Skip to content Re-Defining The FMLA: Adults With No Legal or Biological Relationship to a Minor Can Still be Eligible for Protected Leave


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June 2010

Re-Defining The FMLA: Adults With No Legal or Biological Relationship to a Minor Can Still be Eligible for Protected Leave

The U.S. Department of Labor, Wage and Hour Division recently issued an interpretation letter (No. 2010-3) providing an explanation of the Department's position regarding the definition of "son or daughter" under the Family and Medical Leave Act (FMLA). The FMLA applies to employers who have 50 or more employees working within a 75 mile radius of the worksite.

In short, the Department concluded that the term "In Loco Parentis" found in the language of the FMLA statute itself, can include an adult with no legal or biological relationship to a child, when that adult provides either day-to-day care, responsibilities, or financial support. As a result, such a person may be entitled to up to 12 weeks of FMLA leave from their employer.

Relying significantly on the language of the FMLA, Congress' intent in enacting the statute, and relevant case law, the Department determined that the "son or daughter" designation is broad enough to include a variety of minors and incapacitated adult children.

Generally, the FMLA entitles an employee to up to 12 weeks of leave for the birth or placement of a son or daughter, to bond with a newborn or newly placed son or daughter, or to care for a son or daughter with a serious health condition. 29 U.S.C. § 2612(a)(1)(A) - (C). The definition of "son or daughter" under the FMLA also includes "foster child, a stepchild, a legal ward, or a child of a person standing in loco parentis." 29 U.S.C. § 2611(12). See also 29 C.F.R. §§ 825.122(c), 825.800.

The Department, quoting from the legislative history of FMLA, determined that "Congress intended the definition of 'son or daughter' to reflect the reality that many children in the United States today do not live in traditional nuclear families with their biological father and mother. Increasingly, those who find themselves in need of workplace accommodation for their child care responsibilities are not the biological parent of the children they care for, but their adoptive, step, or foster parents, their guardians, or sometimes simply their grandparents or other relatives or adults." See US Dept. Labor Interp. Ltr No. 2010-3, quoting S. Rep. No. 103-3, at 22. Congress concluded that the statute is "construed to ensure that an employee who actually has day-to-day responsibility for caring for a child is entitled to leave even if the employee does not have a biological or legal relationship to that child." Id.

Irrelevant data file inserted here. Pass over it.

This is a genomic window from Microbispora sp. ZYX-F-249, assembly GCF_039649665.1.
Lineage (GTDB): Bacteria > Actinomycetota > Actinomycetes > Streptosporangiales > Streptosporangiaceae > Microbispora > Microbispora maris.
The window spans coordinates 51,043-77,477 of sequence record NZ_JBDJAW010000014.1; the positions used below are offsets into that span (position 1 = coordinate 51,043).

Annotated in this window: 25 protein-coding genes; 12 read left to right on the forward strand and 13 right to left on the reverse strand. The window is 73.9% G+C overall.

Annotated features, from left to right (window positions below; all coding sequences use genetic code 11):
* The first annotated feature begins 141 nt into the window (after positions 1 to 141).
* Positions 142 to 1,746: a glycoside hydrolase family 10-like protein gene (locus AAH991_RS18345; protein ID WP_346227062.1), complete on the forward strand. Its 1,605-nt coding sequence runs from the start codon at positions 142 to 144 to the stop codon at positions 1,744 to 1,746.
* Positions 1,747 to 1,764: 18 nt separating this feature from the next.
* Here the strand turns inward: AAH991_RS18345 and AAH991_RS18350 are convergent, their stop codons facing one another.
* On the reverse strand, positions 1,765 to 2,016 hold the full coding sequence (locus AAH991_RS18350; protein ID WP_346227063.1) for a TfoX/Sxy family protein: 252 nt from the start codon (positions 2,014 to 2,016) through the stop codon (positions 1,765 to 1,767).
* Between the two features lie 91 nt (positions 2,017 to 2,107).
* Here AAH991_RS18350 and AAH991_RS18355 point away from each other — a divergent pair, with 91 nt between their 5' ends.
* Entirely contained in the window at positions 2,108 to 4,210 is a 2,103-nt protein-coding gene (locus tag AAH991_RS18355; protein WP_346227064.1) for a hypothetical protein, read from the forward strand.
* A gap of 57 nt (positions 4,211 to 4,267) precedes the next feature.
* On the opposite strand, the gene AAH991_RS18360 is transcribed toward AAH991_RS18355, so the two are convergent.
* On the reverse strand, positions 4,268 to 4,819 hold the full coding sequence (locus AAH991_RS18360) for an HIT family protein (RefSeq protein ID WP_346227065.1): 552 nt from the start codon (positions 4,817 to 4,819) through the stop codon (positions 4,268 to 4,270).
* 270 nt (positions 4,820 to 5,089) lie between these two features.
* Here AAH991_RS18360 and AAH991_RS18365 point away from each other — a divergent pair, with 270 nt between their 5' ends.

The Department used the example of an "employee who provides day-to-day care for his or her unmarried partner's child (with whom there is no legal or biological relationship) but does not financially support the child, the employee could be considered to stand in loco parentis to the child and therefore be entitled to FMLA leave to care for the child if the child had a serious health condition." See US Dept. Labor Interp. Ltr No. 2010-3.

The Department went one step further to conclude that there is no reasonable limit for the number of individuals who could be eligible to take FMLA leave for a child. Specifically, the interpretation letter stated, "where a child's biological parents divorce, and each parent remarries, the child will be the "son or daughter" of both the biological parents and the stepparents and all four adults would have equal rights to take FMLA leave to care for the child." Id.

Implication of this Interpretation for Employers

The procedure for an employer to verify an employee's relationship with a child after the employee has requested FMLA protected leave remains unchanged. As provided by the statute, an employer can require the employee to provide "reasonable documentation" or simply a "statement of the family relationship." See 29 C.F.R. § 825.122(j). Per the FMLA language, "a simple statement asserting that the requisite family relationship exists is all that is needed in situations such as in loco parentis where there is no legal or biological relationship." See US Dept. Labor Interp. Ltr No. 2010-3.

This interpretation letter should serve as a warning to employers that the reach of the FMLA is broad enough to encompass a wide array of minors, not previously understood to be part of the FMLA umbrella. As a result of the Department's interpretation, employers should be cautious when deciding whether to grant an employee's FMLA leave request, and consult an attorney for guidance when faced with these issues.

Employment Law

Brandon D. Saxon

Employment Law